table: T2 size: 21504 blocks, 1000000 rows.
--update
full scan - physical reads cache/direct: (10)			 0/20941
full scan - physical reads cache/direct: (20)			 0/20941
full scan - physical reads cache/direct: (30)			 0/20941
full scan - physical reads cache/direct: (40)			 0/20941
full scan - physical reads cache/direct: (50)			 0/20941
full scan - physical reads cache/direct: (60)			 8420/0
full scan - physical reads cache/direct: (70)			 0/0
full scan - physical reads cache/direct: (80)			 0/0
full scan - physical reads cache/direct: (90)			 0/0
full scan - physical reads cache/direct: (100)			  0/0

During repeated tests, the above figures show there is a difference between Oracle versions 11.2.0.1/11.2.0.2 and version 11.2.0.3 and above. Versions 11.2.0.1 and 11.2.0.2 seem to have their switching point from direct path to buffered at approximately 75% dirty blocks, while versions 11.2.0.3 and higher have their switching point at approximately 50%.

I am convinced there are more things that influence this. In fact, I had to re-run the tests a couple of times (flushing the buffercache before each run of course) in order to come up with the figures above. This means that sometimes this can show fluctuations, even in my idle database.

This is the anonymous PL/SQL procedure to test this in your own database:

declare
	-- this is a direct path read tester.
	-- please mind the user executing this anonymous PL/SQL block must have the following rights:
	-- - alter session
	-- - select on v$mystat and v$statname
	--
        -- -> because user_tables is used, statistics must be correct!
        --
	-- fill out the following details
	-- table to read -> it's best to flush the buffer cache if you want to start with a low percentage of blocks in the cache!
	v_table varchar2(30) := 'YOUR_TABLE_HERE';
	-- percentage to start at for reading blocks in the cache.
	v_current_pct number := 10;
	-- the amount to add to the percentage after the run has been executed.
	v_step number := 10;
	-- read or update (uppercase).
	v_read_update varchar2(10) := 'READ';
	--
	v_nr_blocks number;
	v_numrows number;
	v_readrows number;
	v_rd_cache number;
	v_rd_direct number;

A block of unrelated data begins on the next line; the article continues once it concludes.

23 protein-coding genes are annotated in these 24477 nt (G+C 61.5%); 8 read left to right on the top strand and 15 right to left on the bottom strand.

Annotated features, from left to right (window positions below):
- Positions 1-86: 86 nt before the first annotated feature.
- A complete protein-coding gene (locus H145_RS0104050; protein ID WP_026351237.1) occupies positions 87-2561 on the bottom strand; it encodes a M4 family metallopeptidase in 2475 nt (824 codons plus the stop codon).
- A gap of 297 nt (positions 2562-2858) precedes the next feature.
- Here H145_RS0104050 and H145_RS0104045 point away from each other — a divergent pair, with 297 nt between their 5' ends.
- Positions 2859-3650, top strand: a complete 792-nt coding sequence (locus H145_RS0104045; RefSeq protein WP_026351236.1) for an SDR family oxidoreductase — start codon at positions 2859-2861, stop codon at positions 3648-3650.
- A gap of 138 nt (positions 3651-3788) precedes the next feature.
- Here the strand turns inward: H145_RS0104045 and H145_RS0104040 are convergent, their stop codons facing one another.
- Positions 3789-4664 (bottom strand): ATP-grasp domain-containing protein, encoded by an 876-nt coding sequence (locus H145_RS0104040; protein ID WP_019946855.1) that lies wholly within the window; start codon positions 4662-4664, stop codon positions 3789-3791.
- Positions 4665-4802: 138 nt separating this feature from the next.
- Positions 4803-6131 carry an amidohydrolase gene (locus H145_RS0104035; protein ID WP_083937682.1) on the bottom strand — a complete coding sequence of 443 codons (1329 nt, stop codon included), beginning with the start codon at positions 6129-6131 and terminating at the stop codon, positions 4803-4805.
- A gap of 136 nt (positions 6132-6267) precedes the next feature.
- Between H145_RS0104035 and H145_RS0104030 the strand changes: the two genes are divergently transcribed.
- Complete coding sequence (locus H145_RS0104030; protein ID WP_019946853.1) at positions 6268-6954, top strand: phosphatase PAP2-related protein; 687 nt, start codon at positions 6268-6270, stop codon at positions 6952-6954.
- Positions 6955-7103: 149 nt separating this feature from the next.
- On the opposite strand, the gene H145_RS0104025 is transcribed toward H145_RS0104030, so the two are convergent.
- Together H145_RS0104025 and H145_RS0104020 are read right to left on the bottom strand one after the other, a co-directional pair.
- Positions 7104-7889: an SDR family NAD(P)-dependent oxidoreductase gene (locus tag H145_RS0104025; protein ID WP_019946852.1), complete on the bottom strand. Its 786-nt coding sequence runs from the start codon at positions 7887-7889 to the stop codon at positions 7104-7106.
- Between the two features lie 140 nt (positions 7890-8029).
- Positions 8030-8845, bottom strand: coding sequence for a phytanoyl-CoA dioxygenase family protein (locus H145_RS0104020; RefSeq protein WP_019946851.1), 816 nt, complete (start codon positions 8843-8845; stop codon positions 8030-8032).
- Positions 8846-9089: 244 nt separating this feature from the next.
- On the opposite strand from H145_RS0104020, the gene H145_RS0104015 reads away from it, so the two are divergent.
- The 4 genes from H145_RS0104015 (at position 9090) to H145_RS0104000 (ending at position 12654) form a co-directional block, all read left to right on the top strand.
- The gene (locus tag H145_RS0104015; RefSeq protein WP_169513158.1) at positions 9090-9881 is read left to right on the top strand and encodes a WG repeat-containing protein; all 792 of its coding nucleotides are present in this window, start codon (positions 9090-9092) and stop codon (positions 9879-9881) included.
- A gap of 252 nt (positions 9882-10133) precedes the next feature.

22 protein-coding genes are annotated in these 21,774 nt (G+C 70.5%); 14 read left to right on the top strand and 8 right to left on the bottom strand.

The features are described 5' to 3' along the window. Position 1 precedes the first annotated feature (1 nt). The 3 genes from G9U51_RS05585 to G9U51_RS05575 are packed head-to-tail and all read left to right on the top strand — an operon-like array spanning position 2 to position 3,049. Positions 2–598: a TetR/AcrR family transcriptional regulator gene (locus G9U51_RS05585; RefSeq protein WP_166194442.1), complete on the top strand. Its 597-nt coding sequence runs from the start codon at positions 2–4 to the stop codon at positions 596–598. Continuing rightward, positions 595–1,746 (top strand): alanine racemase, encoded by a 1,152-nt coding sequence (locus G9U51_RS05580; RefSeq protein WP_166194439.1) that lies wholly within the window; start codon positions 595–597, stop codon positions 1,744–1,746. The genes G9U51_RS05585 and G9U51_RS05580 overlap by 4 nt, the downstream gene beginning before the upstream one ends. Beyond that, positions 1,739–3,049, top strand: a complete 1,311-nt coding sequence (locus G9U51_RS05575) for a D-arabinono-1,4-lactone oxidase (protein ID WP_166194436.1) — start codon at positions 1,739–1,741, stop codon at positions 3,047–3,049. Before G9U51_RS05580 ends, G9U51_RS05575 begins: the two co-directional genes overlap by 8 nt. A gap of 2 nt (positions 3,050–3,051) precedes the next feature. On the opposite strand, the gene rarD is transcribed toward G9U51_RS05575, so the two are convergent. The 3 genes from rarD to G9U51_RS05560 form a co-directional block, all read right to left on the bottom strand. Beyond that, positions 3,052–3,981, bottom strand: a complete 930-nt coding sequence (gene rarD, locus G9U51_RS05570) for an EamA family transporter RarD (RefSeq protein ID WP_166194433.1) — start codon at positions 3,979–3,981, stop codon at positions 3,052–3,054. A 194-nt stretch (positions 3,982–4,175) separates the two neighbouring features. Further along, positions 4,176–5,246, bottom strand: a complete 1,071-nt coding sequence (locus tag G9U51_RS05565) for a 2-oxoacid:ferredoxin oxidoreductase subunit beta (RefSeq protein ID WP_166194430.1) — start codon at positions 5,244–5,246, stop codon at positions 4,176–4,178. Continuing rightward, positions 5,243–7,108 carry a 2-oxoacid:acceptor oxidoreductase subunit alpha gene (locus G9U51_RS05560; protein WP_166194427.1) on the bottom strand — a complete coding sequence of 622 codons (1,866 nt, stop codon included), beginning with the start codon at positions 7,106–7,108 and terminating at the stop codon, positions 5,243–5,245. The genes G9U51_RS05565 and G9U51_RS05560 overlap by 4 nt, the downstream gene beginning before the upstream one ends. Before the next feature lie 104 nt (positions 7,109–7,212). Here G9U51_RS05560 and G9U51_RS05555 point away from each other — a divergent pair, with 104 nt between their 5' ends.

v_tmp number;
	v_read_to_cache varchar2(200) := 'select /*+ full('||v_table||') */ count(*) from '||v_table||' where rownum < :1';
	v_update varchar2(200) := 'update '||v_table||' set id=id+1 where rownum < :1';
	v_try_read varchar2(200) := 'select /*+ full('||v_table||') */ count(*) from '||v_table;
	v_ret number;
begin
	select blocks into v_nr_blocks from user_segments where segment_type = 'TABLE' and segment_name = v_table;
	select num_rows into v_numrows from user_tables where table_name = v_table;
	dbms_output.put_line('table: '||v_table||' size: '||v_nr_blocks||' blocks, '||v_numrows||' rows.');
	if v_read_update = 'READ' then
	while v_current_pct <= 100 loop
		v_readrows := (v_nr_blocks / 100) * v_current_pct * (v_numrows / v_nr_blocks);
		select value into v_rd_cache from v$mystat, v$statname where v$mystat.statistic#=v$statname.statistic# and name = 'physical reads cache';
		select value into v_rd_direct from v$mystat, v$statname where v$mystat.statistic#=v$statname.statistic# and name = 'physical reads direct';
		execute immediate 'alter session set events ''10949 trace name context forever, level 1''';
		execute immediate v_read_to_cache into v_ret using v_readrows;
		execute immediate 'alter session set events ''10949 trace name context forever, level 0''';
		select value into v_tmp from v$mystat, v$statname where v$mystat.statistic#=v$statname.statistic# and name = 'physical reads cache';
		v_rd_cache := v_tmp - v_rd_cache;
		select value into v_tmp from v$mystat, v$statname where v$mystat.statistic#=v$statname.statistic# and name = 'physical reads direct';
		v_rd_direct := v_tmp - v_rd_direct;
		dbms_output.put_line('cached - physical reads cache/direct: ('||v_current_pct||')              '||v_rd_cache||'/'||v_rd_direct);
		--
		select value into v_rd_cache from v$mystat, v$statname where v$mystat.statistic#=v$statname.statistic# and name = 'physical reads cache';
		select value into v_rd_direct from v$mystat, v$statname where v$mystat.statistic#=v$statname.statistic# and name = 'physical reads direct';
		execute immediate v_try_read into v_ret;
		select value into v_tmp from v$mystat, v$statname where v$mystat.statistic#=v$statname.statistic# and name = 'physical reads cache';
		v_rd_cache := v_tmp - v_rd_cache;
		select value into v_tmp from v$mystat, v$statname where v$mystat.statistic#=v$statname.statistic# and name = 'physical reads direct';
		v_rd_direct := v_tmp - v_rd_direct;
		dbms_output.put_line('full scan - physical reads cache/direct:                          '||v_rd_cache||'/'||v_rd_direct);
		v_current_pct := v_current_pct + v_step;
	end loop;
	end if;